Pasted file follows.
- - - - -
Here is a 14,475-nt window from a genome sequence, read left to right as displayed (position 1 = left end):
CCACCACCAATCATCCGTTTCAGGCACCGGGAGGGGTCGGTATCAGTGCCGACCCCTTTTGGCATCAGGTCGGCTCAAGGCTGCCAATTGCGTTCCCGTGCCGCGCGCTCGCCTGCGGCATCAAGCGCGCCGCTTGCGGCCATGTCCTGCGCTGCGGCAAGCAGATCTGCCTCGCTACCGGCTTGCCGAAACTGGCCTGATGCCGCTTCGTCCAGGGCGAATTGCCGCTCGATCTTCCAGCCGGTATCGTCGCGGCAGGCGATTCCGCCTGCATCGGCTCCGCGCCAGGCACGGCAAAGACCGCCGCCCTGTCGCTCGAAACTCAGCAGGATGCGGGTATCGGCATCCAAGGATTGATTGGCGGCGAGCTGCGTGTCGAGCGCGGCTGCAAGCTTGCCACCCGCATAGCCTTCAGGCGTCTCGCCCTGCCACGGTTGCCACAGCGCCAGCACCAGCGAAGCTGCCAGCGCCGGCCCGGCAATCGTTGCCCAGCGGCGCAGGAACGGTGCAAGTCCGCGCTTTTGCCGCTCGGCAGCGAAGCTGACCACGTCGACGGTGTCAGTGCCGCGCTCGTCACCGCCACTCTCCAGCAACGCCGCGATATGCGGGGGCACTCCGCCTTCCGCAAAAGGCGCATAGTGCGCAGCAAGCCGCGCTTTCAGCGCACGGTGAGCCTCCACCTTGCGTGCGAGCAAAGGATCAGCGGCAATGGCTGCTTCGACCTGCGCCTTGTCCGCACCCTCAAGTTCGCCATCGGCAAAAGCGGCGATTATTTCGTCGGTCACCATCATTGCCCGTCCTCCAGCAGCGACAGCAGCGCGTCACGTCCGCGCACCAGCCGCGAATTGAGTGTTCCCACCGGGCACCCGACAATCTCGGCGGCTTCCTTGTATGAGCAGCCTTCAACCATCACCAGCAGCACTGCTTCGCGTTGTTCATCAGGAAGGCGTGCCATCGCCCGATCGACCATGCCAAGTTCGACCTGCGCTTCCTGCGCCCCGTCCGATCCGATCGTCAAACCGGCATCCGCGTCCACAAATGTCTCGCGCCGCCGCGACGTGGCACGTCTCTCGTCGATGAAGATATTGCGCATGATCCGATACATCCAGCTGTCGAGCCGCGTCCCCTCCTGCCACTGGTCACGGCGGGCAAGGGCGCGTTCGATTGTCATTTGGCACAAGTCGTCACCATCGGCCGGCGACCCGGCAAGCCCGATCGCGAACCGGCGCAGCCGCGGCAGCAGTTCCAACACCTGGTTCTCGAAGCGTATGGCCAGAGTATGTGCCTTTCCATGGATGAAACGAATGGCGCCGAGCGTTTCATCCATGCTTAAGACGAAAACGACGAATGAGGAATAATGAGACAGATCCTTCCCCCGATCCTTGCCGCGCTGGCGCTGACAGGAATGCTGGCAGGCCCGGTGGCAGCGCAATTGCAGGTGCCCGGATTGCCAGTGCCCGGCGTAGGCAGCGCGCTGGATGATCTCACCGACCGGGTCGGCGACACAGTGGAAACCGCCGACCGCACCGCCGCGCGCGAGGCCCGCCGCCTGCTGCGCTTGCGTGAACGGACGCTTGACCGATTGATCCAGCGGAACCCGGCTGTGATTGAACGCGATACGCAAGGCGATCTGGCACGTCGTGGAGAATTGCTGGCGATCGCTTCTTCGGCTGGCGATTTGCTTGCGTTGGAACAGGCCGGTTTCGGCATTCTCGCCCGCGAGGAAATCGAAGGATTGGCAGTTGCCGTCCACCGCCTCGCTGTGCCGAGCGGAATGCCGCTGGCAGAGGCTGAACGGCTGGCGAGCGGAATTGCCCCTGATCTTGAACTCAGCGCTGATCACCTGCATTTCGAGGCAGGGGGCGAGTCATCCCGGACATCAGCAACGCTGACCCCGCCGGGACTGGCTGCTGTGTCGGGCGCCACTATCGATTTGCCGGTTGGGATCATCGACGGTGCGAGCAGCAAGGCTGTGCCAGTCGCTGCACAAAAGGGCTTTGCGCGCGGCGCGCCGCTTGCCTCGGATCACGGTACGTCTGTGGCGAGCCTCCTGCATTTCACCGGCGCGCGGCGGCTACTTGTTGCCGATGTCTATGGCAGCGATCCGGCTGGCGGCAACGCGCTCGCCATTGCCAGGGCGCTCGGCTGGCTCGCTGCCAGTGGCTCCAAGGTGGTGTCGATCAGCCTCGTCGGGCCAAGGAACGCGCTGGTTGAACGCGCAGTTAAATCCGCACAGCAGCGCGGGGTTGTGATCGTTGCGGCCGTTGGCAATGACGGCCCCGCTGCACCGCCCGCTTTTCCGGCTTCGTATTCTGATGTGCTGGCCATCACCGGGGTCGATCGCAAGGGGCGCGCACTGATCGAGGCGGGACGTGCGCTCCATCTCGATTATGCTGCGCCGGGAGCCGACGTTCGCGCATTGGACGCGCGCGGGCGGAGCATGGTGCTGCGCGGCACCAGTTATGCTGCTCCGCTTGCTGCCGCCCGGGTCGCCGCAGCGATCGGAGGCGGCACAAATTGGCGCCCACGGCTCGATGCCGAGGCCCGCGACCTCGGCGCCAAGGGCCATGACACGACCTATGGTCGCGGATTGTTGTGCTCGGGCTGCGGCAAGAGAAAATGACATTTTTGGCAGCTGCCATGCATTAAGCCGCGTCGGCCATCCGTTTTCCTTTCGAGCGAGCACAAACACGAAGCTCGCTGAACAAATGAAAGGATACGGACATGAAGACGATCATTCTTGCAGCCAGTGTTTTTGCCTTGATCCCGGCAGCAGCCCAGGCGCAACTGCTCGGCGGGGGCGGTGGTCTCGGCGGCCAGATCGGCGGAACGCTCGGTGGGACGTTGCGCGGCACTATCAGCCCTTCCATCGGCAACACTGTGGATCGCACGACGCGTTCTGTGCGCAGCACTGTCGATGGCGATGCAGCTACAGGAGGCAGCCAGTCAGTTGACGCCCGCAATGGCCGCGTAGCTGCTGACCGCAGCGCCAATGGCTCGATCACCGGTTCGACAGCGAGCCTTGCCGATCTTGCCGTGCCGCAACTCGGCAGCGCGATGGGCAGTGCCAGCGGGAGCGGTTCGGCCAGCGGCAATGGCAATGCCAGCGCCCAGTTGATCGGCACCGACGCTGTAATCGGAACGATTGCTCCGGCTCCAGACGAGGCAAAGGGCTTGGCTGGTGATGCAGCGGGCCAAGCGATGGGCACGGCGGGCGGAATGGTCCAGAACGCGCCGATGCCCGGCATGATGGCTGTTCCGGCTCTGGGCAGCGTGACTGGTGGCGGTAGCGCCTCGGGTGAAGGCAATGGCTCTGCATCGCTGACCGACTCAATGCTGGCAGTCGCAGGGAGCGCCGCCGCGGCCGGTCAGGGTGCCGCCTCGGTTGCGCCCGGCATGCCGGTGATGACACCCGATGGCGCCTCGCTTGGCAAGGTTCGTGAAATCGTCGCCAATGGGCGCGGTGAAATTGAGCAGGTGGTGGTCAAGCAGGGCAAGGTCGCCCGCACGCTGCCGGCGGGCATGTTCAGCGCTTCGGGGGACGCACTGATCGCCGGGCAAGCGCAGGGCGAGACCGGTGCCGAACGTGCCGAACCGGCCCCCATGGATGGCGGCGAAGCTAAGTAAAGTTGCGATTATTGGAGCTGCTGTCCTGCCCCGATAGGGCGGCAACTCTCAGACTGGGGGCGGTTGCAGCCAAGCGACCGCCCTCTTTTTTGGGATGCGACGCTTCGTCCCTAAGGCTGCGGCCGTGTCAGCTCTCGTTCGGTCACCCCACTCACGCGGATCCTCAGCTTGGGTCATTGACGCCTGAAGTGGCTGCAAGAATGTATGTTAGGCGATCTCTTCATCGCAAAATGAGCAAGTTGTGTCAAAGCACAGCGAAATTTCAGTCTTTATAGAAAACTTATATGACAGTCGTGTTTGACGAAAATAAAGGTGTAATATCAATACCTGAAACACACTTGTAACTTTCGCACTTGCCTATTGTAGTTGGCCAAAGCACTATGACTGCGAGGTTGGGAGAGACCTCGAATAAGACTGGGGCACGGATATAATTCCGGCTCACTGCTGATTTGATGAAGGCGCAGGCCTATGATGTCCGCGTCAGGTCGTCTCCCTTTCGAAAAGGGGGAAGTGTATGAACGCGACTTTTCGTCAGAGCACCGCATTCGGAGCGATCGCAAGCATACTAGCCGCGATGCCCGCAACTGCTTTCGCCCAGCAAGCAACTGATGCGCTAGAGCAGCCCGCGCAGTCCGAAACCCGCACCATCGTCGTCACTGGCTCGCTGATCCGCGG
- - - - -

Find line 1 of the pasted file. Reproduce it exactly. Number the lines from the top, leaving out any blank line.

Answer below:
Here is a 14,475-nt window from a genome sequence, read left to right as displayed (position 1 = left end):